A globalised gaze into Ikeji Festival: What doe the Aros stand to lose or gain ?

Anthonia Ijeoma Onyeahialam

Research output: Contribution to conferencePaper


This research looks at the global faces of Ikeji festival, an annual and locally celebrated festival of the Aros in Imo state, Nigeria occurring that takes place after the Easter and observed remotely around the world. Some places of remote celebration with many years of commemoration are in cities and states of the USA, South Africa, UK, China, Canada, Germany and other places playing host to Aro migrants who continue to maintain close connections to their cultural heritage. These remote celebrations even though not considered the “authentic” Ikeji festival given its place of celebration is well attended by the Aros and non Aros and have served as a glimpse into the true experience thereby triggering tourist visits to Aro for a taste of the “authentic” experience.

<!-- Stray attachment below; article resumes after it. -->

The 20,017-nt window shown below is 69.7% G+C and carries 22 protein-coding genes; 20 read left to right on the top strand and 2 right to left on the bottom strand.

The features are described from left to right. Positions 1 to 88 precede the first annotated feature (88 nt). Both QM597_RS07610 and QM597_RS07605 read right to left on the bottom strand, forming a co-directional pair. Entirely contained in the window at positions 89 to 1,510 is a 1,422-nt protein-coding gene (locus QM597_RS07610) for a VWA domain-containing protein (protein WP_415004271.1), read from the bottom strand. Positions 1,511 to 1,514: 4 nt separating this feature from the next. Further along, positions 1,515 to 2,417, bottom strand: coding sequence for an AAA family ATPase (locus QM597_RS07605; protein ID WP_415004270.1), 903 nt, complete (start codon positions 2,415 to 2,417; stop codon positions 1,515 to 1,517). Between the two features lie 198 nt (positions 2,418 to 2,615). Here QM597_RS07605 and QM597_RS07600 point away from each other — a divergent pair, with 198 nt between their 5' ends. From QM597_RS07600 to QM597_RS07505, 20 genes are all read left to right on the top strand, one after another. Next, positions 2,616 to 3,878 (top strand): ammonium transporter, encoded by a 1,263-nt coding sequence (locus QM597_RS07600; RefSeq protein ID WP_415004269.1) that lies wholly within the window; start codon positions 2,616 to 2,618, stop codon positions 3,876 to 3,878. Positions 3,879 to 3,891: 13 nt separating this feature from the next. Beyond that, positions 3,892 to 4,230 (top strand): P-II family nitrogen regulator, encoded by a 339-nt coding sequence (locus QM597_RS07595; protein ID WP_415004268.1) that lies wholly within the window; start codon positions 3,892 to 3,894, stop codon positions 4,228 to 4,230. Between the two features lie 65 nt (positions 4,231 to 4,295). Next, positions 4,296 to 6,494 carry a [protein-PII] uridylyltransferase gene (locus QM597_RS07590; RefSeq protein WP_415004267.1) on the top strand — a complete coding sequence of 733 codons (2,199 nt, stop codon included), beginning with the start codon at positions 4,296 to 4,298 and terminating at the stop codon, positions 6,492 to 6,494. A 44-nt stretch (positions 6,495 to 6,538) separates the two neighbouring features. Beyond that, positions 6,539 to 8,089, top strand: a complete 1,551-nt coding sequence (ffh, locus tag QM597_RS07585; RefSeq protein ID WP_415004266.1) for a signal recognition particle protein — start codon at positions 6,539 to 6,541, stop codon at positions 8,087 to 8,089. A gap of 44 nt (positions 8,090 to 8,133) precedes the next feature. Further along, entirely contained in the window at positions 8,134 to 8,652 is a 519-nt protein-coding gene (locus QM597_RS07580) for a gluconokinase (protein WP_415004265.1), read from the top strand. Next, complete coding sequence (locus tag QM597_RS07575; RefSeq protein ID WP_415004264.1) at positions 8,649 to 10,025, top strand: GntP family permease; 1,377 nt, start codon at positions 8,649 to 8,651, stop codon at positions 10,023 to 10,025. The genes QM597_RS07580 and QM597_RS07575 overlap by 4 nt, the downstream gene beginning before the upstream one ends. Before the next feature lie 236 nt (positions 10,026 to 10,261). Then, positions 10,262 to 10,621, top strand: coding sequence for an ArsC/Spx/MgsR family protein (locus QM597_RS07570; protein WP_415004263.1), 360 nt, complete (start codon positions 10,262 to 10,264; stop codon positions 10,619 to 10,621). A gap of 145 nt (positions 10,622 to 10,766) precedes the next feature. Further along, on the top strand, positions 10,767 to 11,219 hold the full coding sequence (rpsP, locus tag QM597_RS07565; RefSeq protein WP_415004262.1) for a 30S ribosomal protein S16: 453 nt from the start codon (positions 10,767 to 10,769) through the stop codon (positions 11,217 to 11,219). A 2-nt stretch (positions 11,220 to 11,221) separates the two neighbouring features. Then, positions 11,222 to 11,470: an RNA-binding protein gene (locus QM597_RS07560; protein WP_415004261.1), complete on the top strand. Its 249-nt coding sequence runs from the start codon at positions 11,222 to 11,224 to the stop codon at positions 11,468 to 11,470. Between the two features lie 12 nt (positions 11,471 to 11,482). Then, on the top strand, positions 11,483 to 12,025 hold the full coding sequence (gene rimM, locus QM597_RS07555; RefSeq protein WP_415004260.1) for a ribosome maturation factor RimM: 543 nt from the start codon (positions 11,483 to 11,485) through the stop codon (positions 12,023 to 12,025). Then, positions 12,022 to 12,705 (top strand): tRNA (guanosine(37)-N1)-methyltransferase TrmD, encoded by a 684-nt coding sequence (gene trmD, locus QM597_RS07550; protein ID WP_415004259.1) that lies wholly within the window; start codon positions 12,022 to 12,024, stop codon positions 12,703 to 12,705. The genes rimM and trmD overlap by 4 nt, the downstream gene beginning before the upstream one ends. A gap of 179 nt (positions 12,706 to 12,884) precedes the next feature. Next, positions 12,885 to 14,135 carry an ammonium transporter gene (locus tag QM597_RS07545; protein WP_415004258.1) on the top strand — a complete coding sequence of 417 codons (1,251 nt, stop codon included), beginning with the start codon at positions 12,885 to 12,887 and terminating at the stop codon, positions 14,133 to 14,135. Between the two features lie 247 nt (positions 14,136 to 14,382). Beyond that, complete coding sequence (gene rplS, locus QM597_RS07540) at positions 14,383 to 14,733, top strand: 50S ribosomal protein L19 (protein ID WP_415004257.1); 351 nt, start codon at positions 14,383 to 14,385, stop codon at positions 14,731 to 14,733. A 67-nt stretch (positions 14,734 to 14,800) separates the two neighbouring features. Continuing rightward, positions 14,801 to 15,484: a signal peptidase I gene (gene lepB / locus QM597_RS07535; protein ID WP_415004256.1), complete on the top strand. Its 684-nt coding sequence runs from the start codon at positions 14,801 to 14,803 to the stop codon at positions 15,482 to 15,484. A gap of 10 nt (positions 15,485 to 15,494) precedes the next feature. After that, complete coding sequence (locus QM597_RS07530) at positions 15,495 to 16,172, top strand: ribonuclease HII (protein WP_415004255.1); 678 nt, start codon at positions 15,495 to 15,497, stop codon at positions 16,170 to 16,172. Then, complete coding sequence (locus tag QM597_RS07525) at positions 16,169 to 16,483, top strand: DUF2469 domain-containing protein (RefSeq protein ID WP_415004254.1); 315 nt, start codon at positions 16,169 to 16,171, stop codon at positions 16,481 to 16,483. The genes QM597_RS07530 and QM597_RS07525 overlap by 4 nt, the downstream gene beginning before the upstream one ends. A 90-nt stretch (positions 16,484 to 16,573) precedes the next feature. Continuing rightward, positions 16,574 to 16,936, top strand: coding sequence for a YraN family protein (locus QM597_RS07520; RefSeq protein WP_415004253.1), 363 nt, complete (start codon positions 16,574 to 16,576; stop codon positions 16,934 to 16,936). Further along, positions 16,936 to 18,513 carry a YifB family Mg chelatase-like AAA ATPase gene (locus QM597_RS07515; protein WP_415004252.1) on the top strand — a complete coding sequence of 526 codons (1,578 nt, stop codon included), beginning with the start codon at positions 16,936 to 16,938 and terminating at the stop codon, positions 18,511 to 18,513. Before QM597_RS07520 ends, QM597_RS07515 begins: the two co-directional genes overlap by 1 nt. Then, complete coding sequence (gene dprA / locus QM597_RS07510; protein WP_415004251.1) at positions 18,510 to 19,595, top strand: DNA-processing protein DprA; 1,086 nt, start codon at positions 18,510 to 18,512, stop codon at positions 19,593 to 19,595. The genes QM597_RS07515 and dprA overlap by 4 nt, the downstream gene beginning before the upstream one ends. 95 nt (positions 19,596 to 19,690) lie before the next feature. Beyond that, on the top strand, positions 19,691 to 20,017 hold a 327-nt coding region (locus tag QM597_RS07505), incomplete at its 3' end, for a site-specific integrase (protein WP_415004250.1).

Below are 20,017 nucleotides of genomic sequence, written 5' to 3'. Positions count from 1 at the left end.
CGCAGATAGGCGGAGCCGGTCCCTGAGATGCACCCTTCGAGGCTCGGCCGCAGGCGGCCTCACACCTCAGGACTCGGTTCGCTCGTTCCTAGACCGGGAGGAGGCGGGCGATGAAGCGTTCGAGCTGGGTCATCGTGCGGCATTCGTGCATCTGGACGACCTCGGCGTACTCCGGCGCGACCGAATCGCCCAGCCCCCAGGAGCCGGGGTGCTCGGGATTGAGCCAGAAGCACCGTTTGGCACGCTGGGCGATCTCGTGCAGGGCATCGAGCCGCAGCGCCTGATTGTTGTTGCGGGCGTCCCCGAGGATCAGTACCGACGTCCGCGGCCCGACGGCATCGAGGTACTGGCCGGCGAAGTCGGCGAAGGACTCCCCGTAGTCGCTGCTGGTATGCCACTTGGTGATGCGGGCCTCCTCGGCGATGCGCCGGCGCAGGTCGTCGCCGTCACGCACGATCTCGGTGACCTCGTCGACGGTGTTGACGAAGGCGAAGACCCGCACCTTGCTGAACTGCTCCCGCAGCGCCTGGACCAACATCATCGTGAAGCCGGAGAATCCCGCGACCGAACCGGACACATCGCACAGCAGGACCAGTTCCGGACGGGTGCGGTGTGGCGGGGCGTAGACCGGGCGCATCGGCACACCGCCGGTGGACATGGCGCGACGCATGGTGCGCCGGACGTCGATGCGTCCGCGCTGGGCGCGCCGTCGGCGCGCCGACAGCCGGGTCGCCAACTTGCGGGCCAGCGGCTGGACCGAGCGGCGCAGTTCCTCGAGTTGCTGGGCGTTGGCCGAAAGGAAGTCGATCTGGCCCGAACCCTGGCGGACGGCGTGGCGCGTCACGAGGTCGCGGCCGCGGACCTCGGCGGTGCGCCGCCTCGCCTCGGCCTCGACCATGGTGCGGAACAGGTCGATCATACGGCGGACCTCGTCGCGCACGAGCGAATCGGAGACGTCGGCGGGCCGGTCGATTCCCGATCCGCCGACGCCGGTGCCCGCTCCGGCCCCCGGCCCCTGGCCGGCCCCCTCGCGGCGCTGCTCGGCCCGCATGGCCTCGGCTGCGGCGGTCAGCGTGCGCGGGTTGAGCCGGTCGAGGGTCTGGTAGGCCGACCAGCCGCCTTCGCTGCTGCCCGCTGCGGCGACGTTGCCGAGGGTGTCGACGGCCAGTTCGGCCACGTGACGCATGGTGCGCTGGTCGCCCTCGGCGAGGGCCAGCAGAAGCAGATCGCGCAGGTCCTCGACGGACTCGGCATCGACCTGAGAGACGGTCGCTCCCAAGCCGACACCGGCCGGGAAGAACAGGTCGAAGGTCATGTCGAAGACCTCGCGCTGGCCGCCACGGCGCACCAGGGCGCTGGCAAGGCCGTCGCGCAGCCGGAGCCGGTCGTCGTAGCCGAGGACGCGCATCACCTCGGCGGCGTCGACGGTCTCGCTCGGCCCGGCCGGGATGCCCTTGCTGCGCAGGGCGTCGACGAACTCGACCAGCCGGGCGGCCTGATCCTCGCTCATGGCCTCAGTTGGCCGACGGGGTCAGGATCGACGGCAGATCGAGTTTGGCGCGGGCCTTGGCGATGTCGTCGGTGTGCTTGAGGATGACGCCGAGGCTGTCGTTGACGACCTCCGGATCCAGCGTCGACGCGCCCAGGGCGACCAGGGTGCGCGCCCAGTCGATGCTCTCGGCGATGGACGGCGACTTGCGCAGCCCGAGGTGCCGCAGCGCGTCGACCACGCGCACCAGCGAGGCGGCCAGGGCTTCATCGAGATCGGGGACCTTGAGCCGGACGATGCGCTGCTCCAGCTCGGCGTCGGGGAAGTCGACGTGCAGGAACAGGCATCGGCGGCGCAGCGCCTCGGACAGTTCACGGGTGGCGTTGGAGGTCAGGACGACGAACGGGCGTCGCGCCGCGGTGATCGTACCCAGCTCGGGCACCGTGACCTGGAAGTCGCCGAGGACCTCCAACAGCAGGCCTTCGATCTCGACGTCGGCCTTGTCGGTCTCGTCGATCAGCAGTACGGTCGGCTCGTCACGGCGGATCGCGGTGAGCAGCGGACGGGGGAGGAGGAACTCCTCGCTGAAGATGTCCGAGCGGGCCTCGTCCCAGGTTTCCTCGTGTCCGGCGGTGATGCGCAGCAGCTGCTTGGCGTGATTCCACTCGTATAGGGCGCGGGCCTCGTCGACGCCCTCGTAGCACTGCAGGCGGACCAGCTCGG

Given its global prominence, it became important to recognise it as a local rural event attracting global tourists. What this means is formal and informal participation and planning for it at multiple scales funded by the local community through local contributions and the diasporic Aros through remittances. These actions are targeted at putting in place local infrastructure to accommodate visitors to the Ikeji festival and this creates employment opportunities that often keep locales in “place”.
Thus, we specifically examine the global gazes of the local Ikeji festival and the impressions created at these global places of celebration for Aro and non Aro identities. We further study the reconfigurations that emerge at the rural Aro localities through the remittance flows, business development and the tourist event.
Original languageEnglish
Publication statusPublished - 2016
EventIRSA Conference - Ryerson University, Toronto, Canada
Duration: 10 Aug 2016 → …


ConferenceIRSA Conference
Period10 Aug 2016 → …
Internet address


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